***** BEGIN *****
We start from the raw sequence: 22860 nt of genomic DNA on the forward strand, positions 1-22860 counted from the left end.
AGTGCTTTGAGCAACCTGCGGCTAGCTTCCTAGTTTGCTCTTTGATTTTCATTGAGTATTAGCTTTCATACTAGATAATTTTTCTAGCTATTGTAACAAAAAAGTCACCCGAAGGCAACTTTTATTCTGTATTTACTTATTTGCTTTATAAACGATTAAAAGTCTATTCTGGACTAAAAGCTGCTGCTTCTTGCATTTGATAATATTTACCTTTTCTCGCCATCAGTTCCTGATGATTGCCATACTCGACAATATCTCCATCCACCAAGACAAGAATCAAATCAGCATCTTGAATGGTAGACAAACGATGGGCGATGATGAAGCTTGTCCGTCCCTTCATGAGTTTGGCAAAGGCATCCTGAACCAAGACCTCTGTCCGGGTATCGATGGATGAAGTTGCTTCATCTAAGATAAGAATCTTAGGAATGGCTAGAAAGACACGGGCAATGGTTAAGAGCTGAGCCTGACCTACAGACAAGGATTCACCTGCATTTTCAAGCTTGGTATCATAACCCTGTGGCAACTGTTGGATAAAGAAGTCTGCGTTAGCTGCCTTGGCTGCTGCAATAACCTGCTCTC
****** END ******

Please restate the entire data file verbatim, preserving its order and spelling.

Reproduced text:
We start from the raw sequence: 22860 nt of genomic DNA on the forward strand, positions 1-22860 counted from the left end.
AGTGCTTTGAGCAACCTGCGGCTAGCTTCCTAGTTTGCTCTTTGATTTTCATTGAGTATTAGCTTTCATACTAGATAATTTTTCTAGCTATTGTAACAAAAAAGTCACCCGAAGGCAACTTTTATTCTGTATTTACTTATTTGCTTTATAAACGATTAAAAGTCTATTCTGGACTAAAAGCTGCTGCTTCTTGCATTTGATAATATTTACCTTTTCTCGCCATCAGTTCCTGATGATTGCCATACTCGACAATATCTCCATCCACCAAGACAAGAATCAAATCAGCATCTTGAATGGTAGACAAACGATGGGCGATGATGAAGCTTGTCCGTCCCTTCATGAGTTTGGCAAAGGCATCCTGAACCAAGACCTCTGTCCGGGTATCGATGGATGAAGTTGCTTCATCTAAGATAAGAATCTTAGGAATGGCTAGAAAGACACGGGCAATGGTTAAGAGCTGAGCCTGACCTACAGACAAGGATTCACCTGCATTTTCAAGCTTGGTATCATAACCCTGTGGCAACTGTTGGATAAAGAAGTCTGCGTTAGCTGCCTTGGCTGCTGCAATAACCTGCTCTC